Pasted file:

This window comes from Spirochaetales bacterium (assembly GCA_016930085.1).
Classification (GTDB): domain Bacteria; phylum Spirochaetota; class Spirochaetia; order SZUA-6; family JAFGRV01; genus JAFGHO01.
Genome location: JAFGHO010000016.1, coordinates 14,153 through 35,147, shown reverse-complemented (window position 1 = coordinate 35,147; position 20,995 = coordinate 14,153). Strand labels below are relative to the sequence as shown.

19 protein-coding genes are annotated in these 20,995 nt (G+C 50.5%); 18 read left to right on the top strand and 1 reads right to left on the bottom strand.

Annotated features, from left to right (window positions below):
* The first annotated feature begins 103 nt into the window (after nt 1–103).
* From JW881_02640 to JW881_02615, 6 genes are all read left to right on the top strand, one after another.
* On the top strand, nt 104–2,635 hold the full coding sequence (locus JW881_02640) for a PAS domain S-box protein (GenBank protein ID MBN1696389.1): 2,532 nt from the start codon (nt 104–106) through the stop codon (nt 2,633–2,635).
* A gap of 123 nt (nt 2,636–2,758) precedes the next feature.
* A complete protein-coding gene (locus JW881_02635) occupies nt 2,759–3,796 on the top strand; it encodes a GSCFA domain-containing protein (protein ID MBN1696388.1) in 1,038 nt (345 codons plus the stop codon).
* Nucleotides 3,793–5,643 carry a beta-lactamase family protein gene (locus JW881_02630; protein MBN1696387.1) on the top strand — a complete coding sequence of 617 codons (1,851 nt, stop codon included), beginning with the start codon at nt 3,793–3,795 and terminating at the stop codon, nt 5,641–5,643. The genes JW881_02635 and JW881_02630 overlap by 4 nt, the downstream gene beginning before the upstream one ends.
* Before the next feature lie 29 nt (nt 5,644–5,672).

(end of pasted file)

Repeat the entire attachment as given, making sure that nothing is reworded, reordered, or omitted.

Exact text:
This window comes from Spirochaetales bacterium (assembly GCA_016930085.1).
Classification (GTDB): domain Bacteria; phylum Spirochaetota; class Spirochaetia; order SZUA-6; family JAFGRV01; genus JAFGHO01.
Genome location: JAFGHO010000016.1, coordinates 14,153 through 35,147, shown reverse-complemented (window position 1 = coordinate 35,147; position 20,995 = coordinate 14,153). Strand labels below are relative to the sequence as shown.

19 protein-coding genes are annotated in these 20,995 nt (G+C 50.5%); 18 read left to right on the top strand and 1 reads right to left on the bottom strand.

Annotated features, from left to right (window positions below):
* The first annotated feature begins 103 nt into the window (after nt 1–103).
* From JW881_02640 to JW881_02615, 6 genes are all read left to right on the top strand, one after another.
* On the top strand, nt 104–2,635 hold the full coding sequence (locus JW881_02640) for a PAS domain S-box protein (GenBank protein ID MBN1696389.1): 2,532 nt from the start codon (nt 104–106) through the stop codon (nt 2,633–2,635).
* A gap of 123 nt (nt 2,636–2,758) precedes the next feature.
* A complete protein-coding gene (locus JW881_02635) occupies nt 2,759–3,796 on the top strand; it encodes a GSCFA domain-containing protein (protein ID MBN1696388.1) in 1,038 nt (345 codons plus the stop codon).
* Nucleotides 3,793–5,643 carry a beta-lactamase family protein gene (locus JW881_02630; protein MBN1696387.1) on the top strand — a complete coding sequence of 617 codons (1,851 nt, stop codon included), beginning with the start codon at nt 3,793–3,795 and terminating at the stop codon, nt 5,641–5,643. The genes JW881_02635 and JW881_02630 overlap by 4 nt, the downstream gene beginning before the upstream one ends.
* Before the next feature lie 29 nt (nt 5,644–5,672).